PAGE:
Sure, you’ll see broccoli at the grocery store year-round, but its peak is between October and April. That’s seven months to learn how to roast, sauté, and steam broccoli. Impress yourself by making this broccoli soup recipe by My Darling Lemon Thyme with tahini, lemon, and pine-nut za’atar.
No one ever did mind getting carrots in their lunchbox (as long as there was a cookie too). While we’re used to the bright orange variety, neatly trimmed, heirloom varieties can come in many shapes and colors — from white and purple, to long and stumpy. Try this carrot cupcake recipe with vanilla cream cheese frosting by Averie Cooks for a touch of nostalgia.
The sister sibling to broccoli, kale, and Brussels sprouts, cauliflower is a versatile vegetable that can be served as a crudite, sautéed as a side, added to pasta, or steamed and pureed into a sauce. Try this simple weeknight meal: spicy whole-wheat pasta with roasted cauliflower, brown butter, and garlic.
The next time you’re at the farmer’s market or in a speciality supermarket, look out for these brightly hued fruits to add to your cakes, puddings, and salads. Eat these as a snack when they’re fully ripe. If you’re looking to add it to your main meal, try Adventure in Cooking’s roast chicken with persimmons and sage.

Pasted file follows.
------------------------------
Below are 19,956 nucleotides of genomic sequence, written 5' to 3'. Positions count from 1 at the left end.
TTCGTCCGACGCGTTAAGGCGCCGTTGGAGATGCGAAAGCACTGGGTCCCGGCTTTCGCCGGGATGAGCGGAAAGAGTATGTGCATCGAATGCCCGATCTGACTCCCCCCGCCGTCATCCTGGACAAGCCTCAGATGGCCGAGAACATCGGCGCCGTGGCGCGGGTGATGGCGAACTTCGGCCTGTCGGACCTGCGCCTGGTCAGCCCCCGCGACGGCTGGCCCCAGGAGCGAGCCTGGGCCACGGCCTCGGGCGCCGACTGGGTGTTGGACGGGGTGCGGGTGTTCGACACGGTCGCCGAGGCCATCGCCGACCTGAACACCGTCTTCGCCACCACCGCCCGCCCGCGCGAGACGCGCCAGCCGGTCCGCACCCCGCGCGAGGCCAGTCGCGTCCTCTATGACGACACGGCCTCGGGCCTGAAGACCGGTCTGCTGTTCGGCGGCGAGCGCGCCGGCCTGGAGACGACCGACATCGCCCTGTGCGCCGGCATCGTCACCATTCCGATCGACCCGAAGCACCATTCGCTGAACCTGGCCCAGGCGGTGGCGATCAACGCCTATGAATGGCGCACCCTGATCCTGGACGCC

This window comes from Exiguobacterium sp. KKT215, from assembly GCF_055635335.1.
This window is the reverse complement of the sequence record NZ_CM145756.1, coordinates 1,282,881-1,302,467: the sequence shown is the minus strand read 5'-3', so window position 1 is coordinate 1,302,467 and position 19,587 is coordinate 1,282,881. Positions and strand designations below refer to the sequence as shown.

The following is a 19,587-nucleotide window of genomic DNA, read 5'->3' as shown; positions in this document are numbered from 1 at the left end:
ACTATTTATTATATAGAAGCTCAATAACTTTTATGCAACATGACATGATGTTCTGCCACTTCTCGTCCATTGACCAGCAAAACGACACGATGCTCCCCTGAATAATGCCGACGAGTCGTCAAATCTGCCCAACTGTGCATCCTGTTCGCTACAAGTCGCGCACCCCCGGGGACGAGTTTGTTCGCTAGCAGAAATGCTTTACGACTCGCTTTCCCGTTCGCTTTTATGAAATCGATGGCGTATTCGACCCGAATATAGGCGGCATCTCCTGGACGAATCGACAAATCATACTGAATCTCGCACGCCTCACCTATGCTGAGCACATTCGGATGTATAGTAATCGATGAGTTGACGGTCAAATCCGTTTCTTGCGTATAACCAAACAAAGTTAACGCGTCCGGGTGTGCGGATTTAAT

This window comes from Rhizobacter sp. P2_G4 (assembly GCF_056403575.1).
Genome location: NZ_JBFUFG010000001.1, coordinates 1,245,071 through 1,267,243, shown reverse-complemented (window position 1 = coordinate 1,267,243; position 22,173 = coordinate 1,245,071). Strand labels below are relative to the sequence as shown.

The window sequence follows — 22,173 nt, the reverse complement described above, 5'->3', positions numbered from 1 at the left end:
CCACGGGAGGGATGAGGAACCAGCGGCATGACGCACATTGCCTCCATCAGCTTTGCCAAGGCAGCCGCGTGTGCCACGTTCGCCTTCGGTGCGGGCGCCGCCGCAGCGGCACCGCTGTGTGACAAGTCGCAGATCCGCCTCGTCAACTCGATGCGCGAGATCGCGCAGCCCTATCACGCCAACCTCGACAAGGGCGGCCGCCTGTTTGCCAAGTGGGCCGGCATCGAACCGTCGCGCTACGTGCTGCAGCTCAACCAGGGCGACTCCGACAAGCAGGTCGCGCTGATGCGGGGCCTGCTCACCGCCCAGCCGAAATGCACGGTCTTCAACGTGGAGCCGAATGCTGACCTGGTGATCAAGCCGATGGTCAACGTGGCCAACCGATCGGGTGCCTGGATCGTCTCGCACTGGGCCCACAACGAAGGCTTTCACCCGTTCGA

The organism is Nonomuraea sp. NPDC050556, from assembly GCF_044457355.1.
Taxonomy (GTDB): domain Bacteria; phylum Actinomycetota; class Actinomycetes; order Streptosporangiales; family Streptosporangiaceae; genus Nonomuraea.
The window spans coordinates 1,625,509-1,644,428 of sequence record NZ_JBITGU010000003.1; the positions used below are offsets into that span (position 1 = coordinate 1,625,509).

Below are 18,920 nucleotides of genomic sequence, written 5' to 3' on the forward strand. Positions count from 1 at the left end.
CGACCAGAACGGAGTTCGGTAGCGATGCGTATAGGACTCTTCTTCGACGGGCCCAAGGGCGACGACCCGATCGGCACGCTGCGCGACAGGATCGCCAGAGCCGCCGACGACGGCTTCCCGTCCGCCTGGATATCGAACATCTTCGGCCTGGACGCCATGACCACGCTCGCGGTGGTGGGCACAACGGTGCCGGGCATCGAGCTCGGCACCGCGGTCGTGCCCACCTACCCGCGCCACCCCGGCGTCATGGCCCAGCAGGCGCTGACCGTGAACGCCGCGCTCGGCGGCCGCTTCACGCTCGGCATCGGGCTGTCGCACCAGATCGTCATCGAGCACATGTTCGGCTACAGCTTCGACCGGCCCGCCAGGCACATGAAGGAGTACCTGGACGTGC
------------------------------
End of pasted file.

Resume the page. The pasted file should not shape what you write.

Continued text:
If you are a wine buff, you’ll know that harvest comes in early fall, when the grapes have ripened and are ready to be made into wine. Although red and green grapes are found year-round, it is early fall when they reach their peak. Try Concord grapes if you can get your hands on them, and add them to this grape and ricotta focaccia recipe by My Name Is Yeh.
Beets may have a sour reputation for staining everything in sight, but that shouldn’t deter you from cooking or eating raw this nutritional root. Start simple with this roasted beet and carrot salad by Naturally Ella.
Images: A Cozy Kitchen; Climbing Grier Mountain; Joy the Baker; Love and Lemons; The Healthy Foodie; The Messy Baker; Big Girls Small Kitchen; the kitchn, Damn Delicious; My Darling Lemon Thyme; Averie Cooks; Cooking for Keeps; Adventures in Cooking; My Name is Yeh; Naturally Ella
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Table of Contents
Early to late summer is the best time to plant crops for a fall garden.